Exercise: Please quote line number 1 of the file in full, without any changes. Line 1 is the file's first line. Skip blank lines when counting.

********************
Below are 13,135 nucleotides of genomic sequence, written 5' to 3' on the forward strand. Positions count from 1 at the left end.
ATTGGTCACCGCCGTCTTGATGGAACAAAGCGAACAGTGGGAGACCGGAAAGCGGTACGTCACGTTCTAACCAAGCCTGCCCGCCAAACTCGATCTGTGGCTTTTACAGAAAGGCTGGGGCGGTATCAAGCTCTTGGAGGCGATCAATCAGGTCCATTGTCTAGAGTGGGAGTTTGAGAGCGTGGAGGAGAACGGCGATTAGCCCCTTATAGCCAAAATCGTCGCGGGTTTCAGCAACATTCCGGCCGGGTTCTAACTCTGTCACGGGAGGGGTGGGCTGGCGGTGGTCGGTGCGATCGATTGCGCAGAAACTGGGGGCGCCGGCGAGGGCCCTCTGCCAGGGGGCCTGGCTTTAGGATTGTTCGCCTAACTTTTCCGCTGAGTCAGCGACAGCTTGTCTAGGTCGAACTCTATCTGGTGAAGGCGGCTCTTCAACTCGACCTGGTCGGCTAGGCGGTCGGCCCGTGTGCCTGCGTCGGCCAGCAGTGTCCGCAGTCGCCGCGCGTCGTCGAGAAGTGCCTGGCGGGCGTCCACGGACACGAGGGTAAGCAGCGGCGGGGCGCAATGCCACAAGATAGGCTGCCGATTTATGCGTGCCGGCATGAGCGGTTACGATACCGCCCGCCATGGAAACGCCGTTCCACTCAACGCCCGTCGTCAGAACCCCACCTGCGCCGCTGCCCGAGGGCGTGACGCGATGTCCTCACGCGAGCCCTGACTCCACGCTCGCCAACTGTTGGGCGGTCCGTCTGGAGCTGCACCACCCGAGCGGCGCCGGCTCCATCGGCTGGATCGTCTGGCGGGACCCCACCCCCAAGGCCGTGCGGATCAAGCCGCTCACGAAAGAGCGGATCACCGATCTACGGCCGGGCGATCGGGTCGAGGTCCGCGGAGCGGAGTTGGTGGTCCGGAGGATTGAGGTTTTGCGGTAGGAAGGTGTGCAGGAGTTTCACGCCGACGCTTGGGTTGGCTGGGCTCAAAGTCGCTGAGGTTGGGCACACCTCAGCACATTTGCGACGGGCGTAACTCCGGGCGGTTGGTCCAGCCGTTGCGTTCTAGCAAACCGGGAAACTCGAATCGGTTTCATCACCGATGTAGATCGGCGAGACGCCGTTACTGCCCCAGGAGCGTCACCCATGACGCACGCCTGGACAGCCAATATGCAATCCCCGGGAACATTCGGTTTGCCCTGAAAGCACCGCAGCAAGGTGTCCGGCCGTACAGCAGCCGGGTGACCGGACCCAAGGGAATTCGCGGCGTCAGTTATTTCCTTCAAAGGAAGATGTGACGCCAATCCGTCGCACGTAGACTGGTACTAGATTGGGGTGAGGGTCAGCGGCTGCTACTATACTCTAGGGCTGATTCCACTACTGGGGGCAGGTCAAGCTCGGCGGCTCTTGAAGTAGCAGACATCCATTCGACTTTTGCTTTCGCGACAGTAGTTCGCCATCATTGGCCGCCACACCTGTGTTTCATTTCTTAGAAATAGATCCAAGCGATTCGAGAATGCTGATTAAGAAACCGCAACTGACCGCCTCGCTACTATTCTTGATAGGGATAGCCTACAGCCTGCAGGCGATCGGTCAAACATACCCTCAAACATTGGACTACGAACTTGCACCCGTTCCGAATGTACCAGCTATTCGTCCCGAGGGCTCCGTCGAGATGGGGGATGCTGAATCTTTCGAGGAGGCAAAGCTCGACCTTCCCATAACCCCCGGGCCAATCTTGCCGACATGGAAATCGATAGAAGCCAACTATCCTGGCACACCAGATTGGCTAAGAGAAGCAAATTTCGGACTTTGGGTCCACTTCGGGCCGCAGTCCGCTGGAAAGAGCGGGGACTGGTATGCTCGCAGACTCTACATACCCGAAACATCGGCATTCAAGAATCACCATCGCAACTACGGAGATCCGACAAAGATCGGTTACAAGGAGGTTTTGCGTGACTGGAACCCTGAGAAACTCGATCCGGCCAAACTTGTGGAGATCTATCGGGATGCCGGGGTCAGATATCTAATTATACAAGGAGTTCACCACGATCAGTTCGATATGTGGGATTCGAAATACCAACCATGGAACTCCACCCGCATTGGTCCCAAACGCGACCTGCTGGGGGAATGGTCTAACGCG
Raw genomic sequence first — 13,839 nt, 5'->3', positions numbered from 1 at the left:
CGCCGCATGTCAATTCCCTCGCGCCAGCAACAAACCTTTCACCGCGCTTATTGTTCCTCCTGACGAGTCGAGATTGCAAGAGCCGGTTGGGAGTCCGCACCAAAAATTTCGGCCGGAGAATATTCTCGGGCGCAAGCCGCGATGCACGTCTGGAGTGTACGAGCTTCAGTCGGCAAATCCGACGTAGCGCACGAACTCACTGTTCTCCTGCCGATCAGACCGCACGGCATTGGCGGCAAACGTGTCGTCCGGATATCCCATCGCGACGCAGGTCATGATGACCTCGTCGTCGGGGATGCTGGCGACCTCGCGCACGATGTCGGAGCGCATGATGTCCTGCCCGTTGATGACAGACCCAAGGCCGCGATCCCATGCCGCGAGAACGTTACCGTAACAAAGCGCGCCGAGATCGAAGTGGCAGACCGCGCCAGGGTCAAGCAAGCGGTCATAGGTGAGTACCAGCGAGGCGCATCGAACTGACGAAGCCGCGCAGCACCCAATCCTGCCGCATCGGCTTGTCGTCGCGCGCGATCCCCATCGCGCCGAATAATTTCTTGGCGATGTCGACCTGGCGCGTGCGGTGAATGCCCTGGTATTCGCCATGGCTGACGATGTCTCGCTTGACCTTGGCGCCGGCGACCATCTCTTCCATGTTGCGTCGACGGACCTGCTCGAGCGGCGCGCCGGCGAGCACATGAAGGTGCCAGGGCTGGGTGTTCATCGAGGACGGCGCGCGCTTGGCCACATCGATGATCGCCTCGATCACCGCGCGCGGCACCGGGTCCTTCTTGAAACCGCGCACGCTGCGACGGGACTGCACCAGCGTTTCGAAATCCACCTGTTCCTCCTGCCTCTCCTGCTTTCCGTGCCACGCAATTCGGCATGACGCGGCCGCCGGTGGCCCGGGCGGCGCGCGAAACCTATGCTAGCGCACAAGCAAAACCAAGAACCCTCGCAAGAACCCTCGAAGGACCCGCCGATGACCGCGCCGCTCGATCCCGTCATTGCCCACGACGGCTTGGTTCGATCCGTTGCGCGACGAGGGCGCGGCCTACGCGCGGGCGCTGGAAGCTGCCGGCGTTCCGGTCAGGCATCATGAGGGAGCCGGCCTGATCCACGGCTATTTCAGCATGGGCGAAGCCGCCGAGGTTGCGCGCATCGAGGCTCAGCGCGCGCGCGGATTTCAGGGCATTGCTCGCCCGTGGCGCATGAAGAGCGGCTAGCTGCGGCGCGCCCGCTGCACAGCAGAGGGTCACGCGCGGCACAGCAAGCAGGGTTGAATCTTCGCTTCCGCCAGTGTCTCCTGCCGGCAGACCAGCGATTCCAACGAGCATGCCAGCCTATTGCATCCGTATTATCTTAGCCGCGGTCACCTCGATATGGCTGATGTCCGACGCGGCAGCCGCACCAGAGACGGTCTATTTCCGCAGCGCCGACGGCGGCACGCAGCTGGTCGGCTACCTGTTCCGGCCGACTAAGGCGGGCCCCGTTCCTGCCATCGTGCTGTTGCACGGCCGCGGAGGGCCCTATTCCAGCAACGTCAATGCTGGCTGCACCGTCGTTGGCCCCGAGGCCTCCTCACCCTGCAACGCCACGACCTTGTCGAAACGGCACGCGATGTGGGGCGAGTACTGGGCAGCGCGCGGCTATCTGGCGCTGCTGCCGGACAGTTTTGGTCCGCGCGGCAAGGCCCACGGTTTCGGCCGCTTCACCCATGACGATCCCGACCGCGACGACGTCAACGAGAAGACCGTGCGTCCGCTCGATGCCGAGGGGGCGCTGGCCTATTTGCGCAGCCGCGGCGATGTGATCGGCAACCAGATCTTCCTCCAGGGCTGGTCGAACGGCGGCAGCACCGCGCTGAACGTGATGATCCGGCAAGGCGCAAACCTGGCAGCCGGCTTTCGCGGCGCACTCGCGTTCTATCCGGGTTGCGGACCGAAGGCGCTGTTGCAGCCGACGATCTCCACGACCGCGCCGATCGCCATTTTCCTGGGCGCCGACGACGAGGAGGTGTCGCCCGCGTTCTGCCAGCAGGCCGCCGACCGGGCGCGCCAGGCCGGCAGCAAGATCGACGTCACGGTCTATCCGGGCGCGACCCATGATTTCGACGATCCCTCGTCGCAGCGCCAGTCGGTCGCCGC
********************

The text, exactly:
Below are 13,135 nucleotides of genomic sequence, written 5' to 3' on the forward strand. Positions count from 1 at the left end.